In her video to J Street's conference, the senator also said she would take "immediate steps" to reverse some of Trump's policies against Palestinians, pledging to resume funding for the UN agency for Palestinian refugees (UNRWA) and welcome Palestinian diplomats back to Washington.

Warren also said she would open an American diplomatic mission for the Palestinians in Jerusalem after Trump moved the US embassy to the holy city earlier this year.

"I will make clear that in a two-state agreement, both parties should be able to have their capital in Jerusalem," Warren said. 

Joe Biden: 'Israel must be able to defend itself'

Former Vice President Joe Biden, whom some public opinion polls suggest is leading the Democratic race, did not address aid to Israel during the J Street conference, but stressed the need for a two-state solution, in a brief video played at the event.

Biden, who has previously called himself a "stalwart supporter of Israel", criticised Israeli settlement expansion, and called on Palestinians to "stop violent attacks on Israel". 

"Israelis wake up every morning facing an existential threat from their neighbours in the region, and they live each day with tremendous courage, but also anxiety," Biden said.

"That's why we always have to be adamant that Israel must be able to defend itself."

Pete Buttigieg: 'Aid needs to be compatible with US objectives'

Similarly to Warren, Buttigieg said he would ensure that US assistance is not used for settlement expansion or annexation.

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He did not explicitly say, however, that he would withhold the funds.

"We need to make sure that any such cooperation and funding is going to things that are compatible with US objectives and US law," Buttigieg said at the conference on Monday. 

"And if we continue to see steps that are potentially destructive, I think it is a reminder that we need to have the visibility to know whether US funds are being used in a way that's actually not compatible with US policy."

In June, the mayor of South Bend, Indiana, slammed Israel's annexation plans, saying that Netanyahu "should know that a President Buttigieg would take steps to make sure that American taxpayers won't help foot the bill".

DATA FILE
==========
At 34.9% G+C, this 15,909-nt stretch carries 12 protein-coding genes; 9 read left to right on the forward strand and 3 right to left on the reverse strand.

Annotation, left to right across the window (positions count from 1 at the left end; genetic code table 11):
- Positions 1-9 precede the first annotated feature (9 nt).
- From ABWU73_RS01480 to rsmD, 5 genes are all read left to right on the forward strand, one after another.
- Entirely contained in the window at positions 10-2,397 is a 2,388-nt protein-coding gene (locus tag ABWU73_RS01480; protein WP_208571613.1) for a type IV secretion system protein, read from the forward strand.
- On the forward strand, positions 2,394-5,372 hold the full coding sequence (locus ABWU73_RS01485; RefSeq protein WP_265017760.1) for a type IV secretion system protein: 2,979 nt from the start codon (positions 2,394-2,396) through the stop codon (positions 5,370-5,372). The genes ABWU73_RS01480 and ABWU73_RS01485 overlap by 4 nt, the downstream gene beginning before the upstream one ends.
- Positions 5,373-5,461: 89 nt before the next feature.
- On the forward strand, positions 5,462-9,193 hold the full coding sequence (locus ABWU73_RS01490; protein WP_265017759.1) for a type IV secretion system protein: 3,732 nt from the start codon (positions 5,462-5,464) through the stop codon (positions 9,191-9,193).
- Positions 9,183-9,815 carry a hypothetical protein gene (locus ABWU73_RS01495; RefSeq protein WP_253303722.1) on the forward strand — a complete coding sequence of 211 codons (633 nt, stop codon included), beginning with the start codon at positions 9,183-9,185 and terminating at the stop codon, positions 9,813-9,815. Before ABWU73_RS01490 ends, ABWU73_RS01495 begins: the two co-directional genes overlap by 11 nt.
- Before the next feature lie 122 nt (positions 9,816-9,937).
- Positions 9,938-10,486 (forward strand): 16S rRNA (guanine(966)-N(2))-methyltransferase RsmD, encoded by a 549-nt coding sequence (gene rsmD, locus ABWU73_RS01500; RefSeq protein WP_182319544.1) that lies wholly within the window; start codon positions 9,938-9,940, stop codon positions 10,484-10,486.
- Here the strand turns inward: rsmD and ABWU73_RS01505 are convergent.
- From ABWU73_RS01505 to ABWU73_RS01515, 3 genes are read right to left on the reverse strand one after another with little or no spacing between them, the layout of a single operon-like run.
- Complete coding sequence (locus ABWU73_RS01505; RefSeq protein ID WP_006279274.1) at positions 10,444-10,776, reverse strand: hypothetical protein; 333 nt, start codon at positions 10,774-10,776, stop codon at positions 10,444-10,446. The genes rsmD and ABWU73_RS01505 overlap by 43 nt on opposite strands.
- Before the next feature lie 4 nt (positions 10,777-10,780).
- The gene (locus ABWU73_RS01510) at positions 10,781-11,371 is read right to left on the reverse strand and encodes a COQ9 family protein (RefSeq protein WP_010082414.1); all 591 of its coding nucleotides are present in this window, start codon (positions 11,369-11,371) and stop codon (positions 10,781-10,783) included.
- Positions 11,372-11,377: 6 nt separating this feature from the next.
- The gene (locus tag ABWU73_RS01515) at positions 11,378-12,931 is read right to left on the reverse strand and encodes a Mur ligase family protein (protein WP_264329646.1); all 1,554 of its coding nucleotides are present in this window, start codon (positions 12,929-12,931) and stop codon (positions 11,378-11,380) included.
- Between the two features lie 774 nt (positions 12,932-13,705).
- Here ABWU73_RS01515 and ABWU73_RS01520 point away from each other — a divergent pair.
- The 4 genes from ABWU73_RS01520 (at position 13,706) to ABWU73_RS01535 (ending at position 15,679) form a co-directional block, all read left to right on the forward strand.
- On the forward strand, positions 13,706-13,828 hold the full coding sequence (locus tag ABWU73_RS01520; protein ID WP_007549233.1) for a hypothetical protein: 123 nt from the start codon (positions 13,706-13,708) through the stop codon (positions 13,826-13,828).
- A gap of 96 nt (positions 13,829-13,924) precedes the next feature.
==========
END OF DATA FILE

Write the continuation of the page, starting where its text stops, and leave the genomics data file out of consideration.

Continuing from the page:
Julian Castro: 'Conditioning aid wouldn't be my first move'

Former Housing and Urban Development Secretary Julian Castro said conditioning aid to Israel would not be his "first move" as president.

Castro, who has been struggling to gain popularity in a crowded field of Democrats, said he would work "like crazy" to not reach a point where leveraging aid is needed to prevent Israeli annexation of Palestinian land.

"I would not take it off the table," he added.

Castro also suggested that a new Israeli government under Benny Gantz, who was recently tasked with forming a coalition, may be a better partner for the US.

"What I believe, what I hope, is that as Israel forms a new government, they're going to have a new opportunity to work with our ally, to ensure that there's no unilateral annexation, that we pursue a two-state solution," he said.

Amy Klobouchar: No comment

Senator Amy Klobouchar, who called Israel a "beacon of democracy in the Mideast" during a presidential debate earlier this month, declined to comment on whether she would condition aid to Israel when asked on Sunday.

"It's not a good idea to negotiate these things right now," she said.

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The senator acknowledged, however, that Israeli annexation of Palestinian land is "wrong".

In February, Klobouchar was the sole Democratic presidential candidate to back a bill that encourages US states to not do business with companies that boycott Israel.

Civil liberties advocates had decried the legislation, saying it violates the right to free speech.

At the J Street conference, Klobouchar defended her vote, blaming Republican Senate Majority Leader Mitch McConnell for attaching the anti-BDS provision to the legislation that addressed other Middle East policy issues.

"Instead of bringing people together in support of Israel on a bipartisan basis, [McConnell] and President Trump are always looking for those wedges," she said.